Coal Bed Methane - UPSC Environment & Ecology Notes

Coal bed methane (CBM) refers to a reserve of natural gas stored in coal seams. It is an unconventional form of natural gas. In this article we’ll discuss Coal Bed Methane, its uses and challenges associated with it in relevance to the IAS Exam

This topic is important for the UPSC Examination for General Studies Paper 3 Environment and Ecology as CBM is also seen as a clean energy source. Coal Bed Methane could also be an important topic for the UPSC Prelims Exam.

Coal Bed Methane UPSC Notes:- Download PDF Here

What is Coal Bed Methane?

Coalbed methane (or coal bed methane), which is also known with varying names such as coal seam gas, coal-mine methane, coalbed gas, is a form of natural gas that is extracted from the coal beds. It has become popular in recent times as it is considered a clean energy source. 

In countries like the USA, Australia and Canada, it has become an important energy source.

  • CBM is methane adsorbed into the solid matrix of the coal.
  • CBM is formed during the process of coalification, the transformation of plant material into coal.
  • It occurs in underground coal mines where it presents a serious safety risk.
  • It would help in increasing domestic gas production.
  • Also, because of the lack of hydrogen sulphide, it is called ‘sweet gas’.

Also read about Shale Gas for Important Prelims Facts for UPSC 2020.

Uses of CBM

Some of the uses of coalbed methane are listed below:

  • It is used in industries for the production of cement, methanol, etc.
  • It is used in steel plants as well as rolling mills.
  • It can be used as a feedstock for fertilisers.
  • CBM is used in the generation of power and is an environment-friendly source.

Also read about Hydrocarbon Exploration and Licensing Policy (HELP).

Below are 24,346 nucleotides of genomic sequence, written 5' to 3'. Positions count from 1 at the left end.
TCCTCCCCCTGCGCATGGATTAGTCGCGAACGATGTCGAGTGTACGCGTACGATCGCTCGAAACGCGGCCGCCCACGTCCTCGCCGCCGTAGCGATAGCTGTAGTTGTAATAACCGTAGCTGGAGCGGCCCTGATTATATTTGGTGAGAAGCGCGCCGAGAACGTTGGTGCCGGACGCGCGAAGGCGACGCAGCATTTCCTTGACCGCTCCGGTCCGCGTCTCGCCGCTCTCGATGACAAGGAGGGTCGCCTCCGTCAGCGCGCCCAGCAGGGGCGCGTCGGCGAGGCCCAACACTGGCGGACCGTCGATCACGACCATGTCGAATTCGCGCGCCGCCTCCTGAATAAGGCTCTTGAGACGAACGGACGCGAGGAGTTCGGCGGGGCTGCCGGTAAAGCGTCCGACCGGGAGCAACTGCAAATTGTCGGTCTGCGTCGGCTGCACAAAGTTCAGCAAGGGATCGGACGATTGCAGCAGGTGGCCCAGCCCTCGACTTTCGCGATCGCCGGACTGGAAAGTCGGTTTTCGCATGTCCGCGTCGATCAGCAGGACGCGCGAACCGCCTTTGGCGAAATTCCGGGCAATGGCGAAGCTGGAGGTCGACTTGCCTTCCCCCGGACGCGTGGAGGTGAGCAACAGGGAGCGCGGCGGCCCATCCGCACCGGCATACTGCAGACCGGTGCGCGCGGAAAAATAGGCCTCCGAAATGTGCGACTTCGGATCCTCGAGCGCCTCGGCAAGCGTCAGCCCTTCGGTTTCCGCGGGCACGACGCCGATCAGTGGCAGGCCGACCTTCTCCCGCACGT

Concerns and Challenges of CBM

There are a few concerns and challenges associated with using coal bed methane. They are discussed below:

  • Disturbance of the lands drilled (for coal bed methane) and its effect on wildlife habitats results in ecosystem damage.
  • Water discharges from CBM development pollute the downstream water sources.
  • In the process of extraction of CBM, a large amount of salinized water is released into freshwater ecosystems. This could pose adverse impacts. Disposal of the salinized water is an issue.
  • Previously, CBM has been a cause of a large number of explosions in the underground mines.
    • However, at present, the gas has been vented to the surface from underground mines.
  • Methane is emitted during the process of extraction of CBM. Methane is a greenhouse gas and hence raises concerns.
  • In the early stages of recovery, the production behaviour is complex and would be difficult to predict. 

Coal Bed Methane India

With the fifth-largest proven reserves of coal globally, according to the Directorate General of Hydrocarbons, India holds significant prospects for exploration and production of CBM.

  • India’s CBM resources are estimated at around 92 trillion cubic feet (TCF), or 2,600 billion cubic metres (BCM).
  • India’s Coal and CBM reserves can be found in 12 states.
  • Gondwana sediments of eastern India possess the bulk of Coal and CBM reserves.

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